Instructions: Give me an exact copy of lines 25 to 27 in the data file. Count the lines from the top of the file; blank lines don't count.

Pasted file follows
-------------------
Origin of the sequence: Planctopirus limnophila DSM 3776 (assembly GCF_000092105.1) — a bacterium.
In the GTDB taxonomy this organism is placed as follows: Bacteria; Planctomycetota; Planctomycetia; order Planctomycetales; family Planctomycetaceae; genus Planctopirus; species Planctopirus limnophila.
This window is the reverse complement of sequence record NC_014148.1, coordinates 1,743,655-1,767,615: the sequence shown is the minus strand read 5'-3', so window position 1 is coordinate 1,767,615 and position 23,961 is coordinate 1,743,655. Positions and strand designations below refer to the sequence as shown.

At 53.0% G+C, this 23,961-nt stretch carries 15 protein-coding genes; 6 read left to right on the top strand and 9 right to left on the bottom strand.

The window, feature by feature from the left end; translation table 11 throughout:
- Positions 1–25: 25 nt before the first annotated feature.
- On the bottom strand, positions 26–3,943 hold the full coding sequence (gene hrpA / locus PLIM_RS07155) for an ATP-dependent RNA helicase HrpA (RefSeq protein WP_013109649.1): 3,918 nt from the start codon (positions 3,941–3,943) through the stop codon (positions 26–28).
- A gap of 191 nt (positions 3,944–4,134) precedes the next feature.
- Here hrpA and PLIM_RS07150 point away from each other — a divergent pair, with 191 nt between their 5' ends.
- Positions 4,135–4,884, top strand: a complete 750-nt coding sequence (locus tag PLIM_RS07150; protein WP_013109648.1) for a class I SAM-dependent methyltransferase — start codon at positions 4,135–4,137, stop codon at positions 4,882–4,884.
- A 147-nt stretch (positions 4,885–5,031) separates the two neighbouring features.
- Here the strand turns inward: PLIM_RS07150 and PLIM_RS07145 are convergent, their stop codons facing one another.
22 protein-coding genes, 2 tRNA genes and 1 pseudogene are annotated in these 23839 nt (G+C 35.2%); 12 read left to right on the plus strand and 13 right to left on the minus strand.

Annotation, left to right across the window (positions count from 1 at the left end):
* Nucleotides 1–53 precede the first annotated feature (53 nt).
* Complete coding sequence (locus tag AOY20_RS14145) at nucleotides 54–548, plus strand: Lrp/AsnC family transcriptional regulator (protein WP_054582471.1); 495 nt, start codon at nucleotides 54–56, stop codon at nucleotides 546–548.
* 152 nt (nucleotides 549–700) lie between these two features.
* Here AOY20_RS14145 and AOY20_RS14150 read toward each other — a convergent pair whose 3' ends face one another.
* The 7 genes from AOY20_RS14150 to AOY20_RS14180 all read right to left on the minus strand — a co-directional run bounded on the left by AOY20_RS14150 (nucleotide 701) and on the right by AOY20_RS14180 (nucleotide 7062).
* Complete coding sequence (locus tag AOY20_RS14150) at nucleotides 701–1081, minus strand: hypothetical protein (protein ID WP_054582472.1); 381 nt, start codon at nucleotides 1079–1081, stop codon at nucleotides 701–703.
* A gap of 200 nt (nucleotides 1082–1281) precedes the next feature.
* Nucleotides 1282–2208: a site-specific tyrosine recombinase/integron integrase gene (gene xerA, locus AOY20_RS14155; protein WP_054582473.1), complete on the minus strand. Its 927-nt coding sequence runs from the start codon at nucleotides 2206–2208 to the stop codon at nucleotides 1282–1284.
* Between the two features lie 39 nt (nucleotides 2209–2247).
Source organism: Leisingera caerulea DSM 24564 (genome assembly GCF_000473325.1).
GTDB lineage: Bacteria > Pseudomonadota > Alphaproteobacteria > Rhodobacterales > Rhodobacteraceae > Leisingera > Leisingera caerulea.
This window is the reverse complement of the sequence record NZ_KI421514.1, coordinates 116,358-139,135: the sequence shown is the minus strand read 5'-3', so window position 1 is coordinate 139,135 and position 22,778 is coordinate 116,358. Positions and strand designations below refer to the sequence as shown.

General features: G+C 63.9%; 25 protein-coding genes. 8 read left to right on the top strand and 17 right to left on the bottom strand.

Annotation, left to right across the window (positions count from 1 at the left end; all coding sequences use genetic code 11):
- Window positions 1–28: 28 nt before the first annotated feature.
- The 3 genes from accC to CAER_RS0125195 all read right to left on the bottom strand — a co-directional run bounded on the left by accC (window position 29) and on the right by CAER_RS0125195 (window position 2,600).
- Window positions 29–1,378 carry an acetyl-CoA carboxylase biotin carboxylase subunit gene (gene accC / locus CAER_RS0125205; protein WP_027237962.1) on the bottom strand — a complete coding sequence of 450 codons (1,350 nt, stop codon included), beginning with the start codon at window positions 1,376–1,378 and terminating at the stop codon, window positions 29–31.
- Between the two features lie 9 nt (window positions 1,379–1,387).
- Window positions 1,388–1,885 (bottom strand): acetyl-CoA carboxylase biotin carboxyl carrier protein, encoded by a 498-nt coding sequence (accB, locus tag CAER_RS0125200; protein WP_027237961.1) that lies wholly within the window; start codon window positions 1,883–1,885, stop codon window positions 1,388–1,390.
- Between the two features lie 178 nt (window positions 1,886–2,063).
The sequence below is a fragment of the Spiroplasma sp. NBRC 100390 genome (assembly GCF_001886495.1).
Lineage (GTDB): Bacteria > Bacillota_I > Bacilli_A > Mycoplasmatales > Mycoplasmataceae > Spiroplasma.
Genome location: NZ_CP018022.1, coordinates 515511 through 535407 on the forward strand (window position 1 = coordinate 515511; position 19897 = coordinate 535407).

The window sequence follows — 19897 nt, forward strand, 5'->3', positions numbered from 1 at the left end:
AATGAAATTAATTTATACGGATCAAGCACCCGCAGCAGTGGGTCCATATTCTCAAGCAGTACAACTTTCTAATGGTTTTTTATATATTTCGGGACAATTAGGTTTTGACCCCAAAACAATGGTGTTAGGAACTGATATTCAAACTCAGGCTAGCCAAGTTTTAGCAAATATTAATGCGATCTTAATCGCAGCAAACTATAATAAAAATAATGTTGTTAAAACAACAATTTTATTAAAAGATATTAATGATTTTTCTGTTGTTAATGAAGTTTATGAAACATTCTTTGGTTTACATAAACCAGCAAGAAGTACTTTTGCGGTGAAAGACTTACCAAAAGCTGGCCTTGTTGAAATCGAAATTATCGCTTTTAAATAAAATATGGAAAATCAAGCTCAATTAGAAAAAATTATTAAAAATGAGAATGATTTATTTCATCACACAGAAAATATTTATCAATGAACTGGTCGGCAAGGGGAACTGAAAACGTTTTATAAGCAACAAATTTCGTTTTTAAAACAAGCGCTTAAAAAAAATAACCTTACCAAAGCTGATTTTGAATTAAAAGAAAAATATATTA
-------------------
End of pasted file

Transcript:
GTDB lineage: Bacteria > Pseudomonadota > Alphaproteobacteria > Rhodobacterales > Rhodobacteraceae > Leisingera > Leisingera caerulea.
This window is the reverse complement of the sequence record NZ_KI421514.1, coordinates 116,358-139,135: the sequence shown is the minus strand read 5'-3', so window position 1 is coordinate 139,135 and position 22,778 is coordinate 116,358. Positions and strand designations below refer to the sequence as shown.

General features: G+C 63.9%; 25 protein-coding genes. 8 read left to right on the top strand and 17 right to left on the bottom strand.